By LUCY THOMPSON
“The End Rushing into the Beginning” is a powerful exhibition by O.Enkhtaivan, discussing Mongolia’s relationship with the West and with its own heritage. On view at 976 Gallery until early May, the fascinating use of multimedia and engaging concept of doubles make this exhibition well worth a visit.
Looking back on Mongolian history, O.Enkhtaivan’s first inspiration was the idea of a person’s next life after death and the nothingness in between. This connects well with the second theme, which explores the balance of new Western influences and Mongolia’s roots.
The artist communicates this through his use of wool and coffee: the wool, representative of the cashmere industry and nomadic lifestyle, is contrasted with coffee beans, which symbolise Western countries. Although wool has a strong smell, coffee smells stronger. However, some pieces in the exhibition also suggest that Mongolia is pushing back against this takeover. For instance, one piece features a sheet of metal pressing down on wool, but spikes of wool break through the surface of the metal.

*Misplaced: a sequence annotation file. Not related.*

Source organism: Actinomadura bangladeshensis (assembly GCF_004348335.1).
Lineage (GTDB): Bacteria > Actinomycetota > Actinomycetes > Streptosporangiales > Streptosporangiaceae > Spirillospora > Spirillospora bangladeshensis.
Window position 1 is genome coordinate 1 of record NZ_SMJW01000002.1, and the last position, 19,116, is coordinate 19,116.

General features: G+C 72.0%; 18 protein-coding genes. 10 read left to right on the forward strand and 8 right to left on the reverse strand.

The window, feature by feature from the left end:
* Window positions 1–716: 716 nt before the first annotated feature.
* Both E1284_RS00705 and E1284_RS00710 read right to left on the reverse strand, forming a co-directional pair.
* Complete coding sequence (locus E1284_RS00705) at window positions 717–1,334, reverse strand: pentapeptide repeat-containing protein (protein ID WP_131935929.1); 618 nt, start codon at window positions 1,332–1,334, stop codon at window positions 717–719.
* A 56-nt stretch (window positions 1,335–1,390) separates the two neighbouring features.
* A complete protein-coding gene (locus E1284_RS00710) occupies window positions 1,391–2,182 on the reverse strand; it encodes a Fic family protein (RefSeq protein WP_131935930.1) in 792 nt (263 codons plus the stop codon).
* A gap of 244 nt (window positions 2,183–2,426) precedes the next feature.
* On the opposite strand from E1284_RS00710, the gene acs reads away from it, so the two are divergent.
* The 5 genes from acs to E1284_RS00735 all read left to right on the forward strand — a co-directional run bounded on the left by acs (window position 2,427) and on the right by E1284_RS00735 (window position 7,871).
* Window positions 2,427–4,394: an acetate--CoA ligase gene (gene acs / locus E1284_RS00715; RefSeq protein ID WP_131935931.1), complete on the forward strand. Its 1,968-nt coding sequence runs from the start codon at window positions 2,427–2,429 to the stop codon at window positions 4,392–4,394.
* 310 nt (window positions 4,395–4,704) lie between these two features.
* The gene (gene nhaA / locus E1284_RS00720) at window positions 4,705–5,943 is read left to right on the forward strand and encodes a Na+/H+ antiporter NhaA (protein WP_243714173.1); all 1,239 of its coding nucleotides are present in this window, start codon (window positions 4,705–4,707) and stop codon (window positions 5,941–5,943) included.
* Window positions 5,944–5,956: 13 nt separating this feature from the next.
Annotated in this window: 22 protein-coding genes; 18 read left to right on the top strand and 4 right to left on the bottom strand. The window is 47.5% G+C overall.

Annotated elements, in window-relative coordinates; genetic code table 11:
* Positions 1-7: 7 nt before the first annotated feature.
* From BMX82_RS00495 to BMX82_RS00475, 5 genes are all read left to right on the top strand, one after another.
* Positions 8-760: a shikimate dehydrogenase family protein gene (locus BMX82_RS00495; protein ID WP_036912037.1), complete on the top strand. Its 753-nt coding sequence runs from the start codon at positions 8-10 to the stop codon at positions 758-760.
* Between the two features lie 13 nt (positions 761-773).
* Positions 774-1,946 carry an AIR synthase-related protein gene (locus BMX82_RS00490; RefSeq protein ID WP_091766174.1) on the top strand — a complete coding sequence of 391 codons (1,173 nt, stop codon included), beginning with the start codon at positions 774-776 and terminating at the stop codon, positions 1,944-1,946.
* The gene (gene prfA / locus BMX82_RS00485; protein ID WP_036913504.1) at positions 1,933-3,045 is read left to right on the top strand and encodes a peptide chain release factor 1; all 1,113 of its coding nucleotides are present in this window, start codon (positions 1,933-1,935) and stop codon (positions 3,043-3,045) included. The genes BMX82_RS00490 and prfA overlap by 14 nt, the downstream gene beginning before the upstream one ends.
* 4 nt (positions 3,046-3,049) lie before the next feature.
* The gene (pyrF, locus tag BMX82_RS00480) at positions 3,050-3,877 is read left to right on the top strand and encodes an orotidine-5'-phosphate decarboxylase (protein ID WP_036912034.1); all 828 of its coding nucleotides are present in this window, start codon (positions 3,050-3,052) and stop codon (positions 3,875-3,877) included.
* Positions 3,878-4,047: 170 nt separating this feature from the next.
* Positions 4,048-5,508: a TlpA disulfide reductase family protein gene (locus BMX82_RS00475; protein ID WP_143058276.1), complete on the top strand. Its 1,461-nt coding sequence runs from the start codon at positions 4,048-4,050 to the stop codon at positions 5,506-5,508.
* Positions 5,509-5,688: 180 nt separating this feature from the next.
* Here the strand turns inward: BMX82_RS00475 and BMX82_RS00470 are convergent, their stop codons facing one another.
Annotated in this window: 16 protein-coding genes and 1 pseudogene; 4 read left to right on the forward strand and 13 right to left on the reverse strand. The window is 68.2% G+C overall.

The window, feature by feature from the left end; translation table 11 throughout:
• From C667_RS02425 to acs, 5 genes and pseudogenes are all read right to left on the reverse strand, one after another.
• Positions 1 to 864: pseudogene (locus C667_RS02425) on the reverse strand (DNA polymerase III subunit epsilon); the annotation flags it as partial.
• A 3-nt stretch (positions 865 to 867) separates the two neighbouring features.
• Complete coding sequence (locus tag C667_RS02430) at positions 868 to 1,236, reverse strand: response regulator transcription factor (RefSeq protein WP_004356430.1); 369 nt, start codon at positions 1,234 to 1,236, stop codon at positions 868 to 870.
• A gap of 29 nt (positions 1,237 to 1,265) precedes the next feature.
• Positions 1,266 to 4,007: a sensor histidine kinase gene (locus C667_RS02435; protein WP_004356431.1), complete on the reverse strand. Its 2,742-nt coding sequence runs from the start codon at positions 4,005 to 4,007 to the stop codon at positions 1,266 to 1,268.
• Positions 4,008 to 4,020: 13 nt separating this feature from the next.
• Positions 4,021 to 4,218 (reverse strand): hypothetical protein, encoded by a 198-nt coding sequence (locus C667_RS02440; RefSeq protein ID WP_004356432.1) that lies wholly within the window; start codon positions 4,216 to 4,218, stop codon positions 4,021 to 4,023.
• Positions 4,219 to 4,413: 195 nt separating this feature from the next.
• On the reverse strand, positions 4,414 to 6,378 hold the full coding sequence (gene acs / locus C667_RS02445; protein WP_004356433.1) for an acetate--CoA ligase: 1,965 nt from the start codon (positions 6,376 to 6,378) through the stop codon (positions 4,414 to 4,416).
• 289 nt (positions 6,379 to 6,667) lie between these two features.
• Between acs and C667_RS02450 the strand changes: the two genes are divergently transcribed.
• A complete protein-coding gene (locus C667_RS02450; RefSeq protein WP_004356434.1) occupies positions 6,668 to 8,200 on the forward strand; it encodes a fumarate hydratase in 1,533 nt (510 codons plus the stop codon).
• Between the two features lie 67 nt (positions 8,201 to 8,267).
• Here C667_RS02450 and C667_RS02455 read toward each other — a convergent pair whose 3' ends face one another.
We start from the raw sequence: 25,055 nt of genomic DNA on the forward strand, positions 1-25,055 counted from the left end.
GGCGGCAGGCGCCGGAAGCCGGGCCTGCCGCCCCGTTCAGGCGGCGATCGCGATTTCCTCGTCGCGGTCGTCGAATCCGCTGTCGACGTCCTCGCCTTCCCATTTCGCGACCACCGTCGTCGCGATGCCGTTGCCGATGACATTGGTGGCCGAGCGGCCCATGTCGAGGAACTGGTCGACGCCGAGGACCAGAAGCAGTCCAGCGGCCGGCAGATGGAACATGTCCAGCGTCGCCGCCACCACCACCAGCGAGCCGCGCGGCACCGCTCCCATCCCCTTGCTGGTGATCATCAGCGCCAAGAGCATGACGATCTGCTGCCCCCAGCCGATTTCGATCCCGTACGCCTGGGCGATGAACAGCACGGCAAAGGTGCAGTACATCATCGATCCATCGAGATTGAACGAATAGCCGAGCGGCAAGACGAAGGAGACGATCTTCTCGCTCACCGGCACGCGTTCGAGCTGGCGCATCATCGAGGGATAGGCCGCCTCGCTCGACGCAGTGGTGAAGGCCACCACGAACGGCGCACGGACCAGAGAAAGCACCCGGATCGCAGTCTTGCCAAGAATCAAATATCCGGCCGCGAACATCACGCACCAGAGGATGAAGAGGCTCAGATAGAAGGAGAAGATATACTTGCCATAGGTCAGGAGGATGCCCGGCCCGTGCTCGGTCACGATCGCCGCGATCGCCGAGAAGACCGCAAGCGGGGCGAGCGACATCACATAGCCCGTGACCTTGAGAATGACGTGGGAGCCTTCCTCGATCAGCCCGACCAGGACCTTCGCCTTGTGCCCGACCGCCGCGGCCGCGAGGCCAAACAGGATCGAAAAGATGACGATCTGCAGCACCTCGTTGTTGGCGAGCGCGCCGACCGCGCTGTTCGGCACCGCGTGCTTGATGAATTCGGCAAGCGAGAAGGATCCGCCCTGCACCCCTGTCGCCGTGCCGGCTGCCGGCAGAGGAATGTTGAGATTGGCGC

The imperfect pairs, doubles, and reflections encourage close inspection of every piece, while the multimedia elements of the exhibition engage all the senses. The texture of the wool provides a sharp contrast to the heavy, industrial nails and smooth, dark coffee beans, all of which are intensified as the installation in the gallery forces visitors to get very close to the pieces.
O.Enkhtaivan, a professor at the University of Arts and Culture, has held exhibitions all over the world, from the United States to Japan, China, and Singapore, and more recently he has shown his work at Q Gallery. He has had previous exhibitions at 976 Gallery. However, the artist considers this exhibition to be more experimental than previous endeavors.